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  1. #1 Atheist adverts declaring "there's probably no God" 
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    Atheist buses ready to roll across country after making 31,000 in a day

    Atheist adverts declaring "there's probably no God" could be placed on buses across the country after a fundraising drive made five times the target amount in just one day.

    Even religious groups donated money to the cause in the belief that the campaign, highlighted in The Daily Telegraph, would encourage people to think more about faith and could actually enhance support for Christianity.

    Organisers needed to raise just 2,750 from supporters in order to pay for adverts doubting the existence of God to be plastered across 30 London bendy-buses for a month, after the prominent atheist Professor Richard Dawkins agreed to match all donations. Previous attempts to raise the money had failed.

    But the 5,500 target was met within minutes of a page being launched on the fundraising website Justgiving on Tuesday, and after a few hours more than 31,000 had been given to the Atheist Bus Campaign over five times the amount required.

    Now there are plans to get the message "There's probably no God. Now stop worrying and enjoy your life" put on buses across Britain as well as on Tube trains in the capital.

    The campaign was launched after Ariane Sherine, a comedy writer, called for a "reassuring counter-advert" to religious posters on public transport that atheists believe "threaten passengers with eternal damnation".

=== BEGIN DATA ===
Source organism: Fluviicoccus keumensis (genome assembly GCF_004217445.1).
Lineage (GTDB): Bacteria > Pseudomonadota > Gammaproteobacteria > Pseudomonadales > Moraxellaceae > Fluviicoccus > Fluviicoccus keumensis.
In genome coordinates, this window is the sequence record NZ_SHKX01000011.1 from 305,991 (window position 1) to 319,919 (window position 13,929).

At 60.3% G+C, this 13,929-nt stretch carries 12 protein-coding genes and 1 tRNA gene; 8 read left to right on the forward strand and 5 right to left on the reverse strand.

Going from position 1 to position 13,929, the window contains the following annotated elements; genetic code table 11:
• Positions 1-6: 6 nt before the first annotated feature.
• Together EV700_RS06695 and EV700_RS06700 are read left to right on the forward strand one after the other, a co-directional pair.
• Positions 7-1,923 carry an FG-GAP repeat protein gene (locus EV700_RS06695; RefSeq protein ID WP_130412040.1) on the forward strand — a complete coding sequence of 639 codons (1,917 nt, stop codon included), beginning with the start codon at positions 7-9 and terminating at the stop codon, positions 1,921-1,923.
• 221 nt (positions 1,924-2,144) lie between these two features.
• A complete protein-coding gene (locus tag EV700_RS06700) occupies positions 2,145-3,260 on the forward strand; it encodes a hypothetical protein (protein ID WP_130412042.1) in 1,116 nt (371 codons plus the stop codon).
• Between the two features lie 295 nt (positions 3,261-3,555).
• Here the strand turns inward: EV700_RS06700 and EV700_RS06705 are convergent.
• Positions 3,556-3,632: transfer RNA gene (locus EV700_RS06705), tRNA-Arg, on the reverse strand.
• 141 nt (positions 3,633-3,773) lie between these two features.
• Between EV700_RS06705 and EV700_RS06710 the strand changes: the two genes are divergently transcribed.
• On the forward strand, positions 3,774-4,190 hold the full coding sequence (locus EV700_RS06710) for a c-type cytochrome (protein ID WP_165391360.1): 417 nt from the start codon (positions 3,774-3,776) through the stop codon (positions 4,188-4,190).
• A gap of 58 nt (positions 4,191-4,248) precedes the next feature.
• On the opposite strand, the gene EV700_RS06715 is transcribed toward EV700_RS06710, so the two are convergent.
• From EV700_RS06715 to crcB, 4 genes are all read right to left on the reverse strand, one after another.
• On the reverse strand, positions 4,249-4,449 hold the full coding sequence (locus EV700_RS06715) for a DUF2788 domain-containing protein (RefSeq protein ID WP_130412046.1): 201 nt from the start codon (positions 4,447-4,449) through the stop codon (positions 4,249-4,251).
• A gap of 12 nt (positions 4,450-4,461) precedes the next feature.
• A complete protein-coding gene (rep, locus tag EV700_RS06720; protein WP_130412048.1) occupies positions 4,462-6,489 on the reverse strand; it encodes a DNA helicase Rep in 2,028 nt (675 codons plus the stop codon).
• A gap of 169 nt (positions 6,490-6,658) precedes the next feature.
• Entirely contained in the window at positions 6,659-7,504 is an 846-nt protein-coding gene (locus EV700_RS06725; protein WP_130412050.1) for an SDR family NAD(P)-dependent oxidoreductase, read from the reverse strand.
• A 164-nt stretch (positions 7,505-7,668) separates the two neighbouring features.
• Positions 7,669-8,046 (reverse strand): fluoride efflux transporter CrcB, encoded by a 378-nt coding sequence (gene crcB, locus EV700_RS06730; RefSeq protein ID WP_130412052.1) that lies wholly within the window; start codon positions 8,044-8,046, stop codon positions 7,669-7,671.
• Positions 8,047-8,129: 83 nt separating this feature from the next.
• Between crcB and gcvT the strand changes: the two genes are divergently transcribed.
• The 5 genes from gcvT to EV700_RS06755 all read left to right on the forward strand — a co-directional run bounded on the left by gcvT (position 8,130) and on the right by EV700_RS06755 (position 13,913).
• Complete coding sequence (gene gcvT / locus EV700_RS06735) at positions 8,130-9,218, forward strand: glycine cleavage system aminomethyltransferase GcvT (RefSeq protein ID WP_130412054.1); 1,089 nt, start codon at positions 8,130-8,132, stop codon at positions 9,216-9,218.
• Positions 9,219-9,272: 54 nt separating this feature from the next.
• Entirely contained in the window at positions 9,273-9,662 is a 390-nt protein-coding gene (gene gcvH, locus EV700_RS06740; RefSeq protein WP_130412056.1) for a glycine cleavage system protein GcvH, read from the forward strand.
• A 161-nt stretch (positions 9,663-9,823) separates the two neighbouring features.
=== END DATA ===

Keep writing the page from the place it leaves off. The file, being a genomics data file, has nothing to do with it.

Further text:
She said: "This is absolutely brilliant and I'd like to thank everyone who donated for their support. The sky's the limit for atheists even if we don't believe there's anyone up there."

    Hanne Stinson, chief executive of the British Humanist Association, which is handling the donations, added: "If the money keeps pouring in we can expand the campaign, not just to ads inside the buses as well as outside, but to ads on the Tube or other transport, and in locations outside London."

    One of the more unlikely donors was the religious think tank Theos, which was set up two years ago with the support of the Archbishop of Canterbury, Dr Rowan Williams, and the head of the Roman Catholic Church in England and Wales, Cardinal Cormac Murphy-O'Connor.

    Theos gave 50 to the cause as it believes the "weak" adverts will encourage people to think about God.

    Its director, Paul Woolley, said: "Initially, we almost felt sorry for the campaign, as its difficulties showed that there were not many atheists in Britain, and certainly not many who were willing to put their hands into their pockets. But when we saw the message, we couldn't believe it. snip
    http://www.telegraph.co.uk/news/ukne...-in-a-day.html
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  2. #2  
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    Once again, I am lamenting the lack of the applause emoticon ;)
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  3. #3  
    Super Moderator BadCat's Avatar
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    You aren't an atheist if you say "probably".
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    Resident Unliked Meanie Shannon's Avatar
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    Some posters are so predictable. Any mention of the word "atheist" and Wilbur comes running.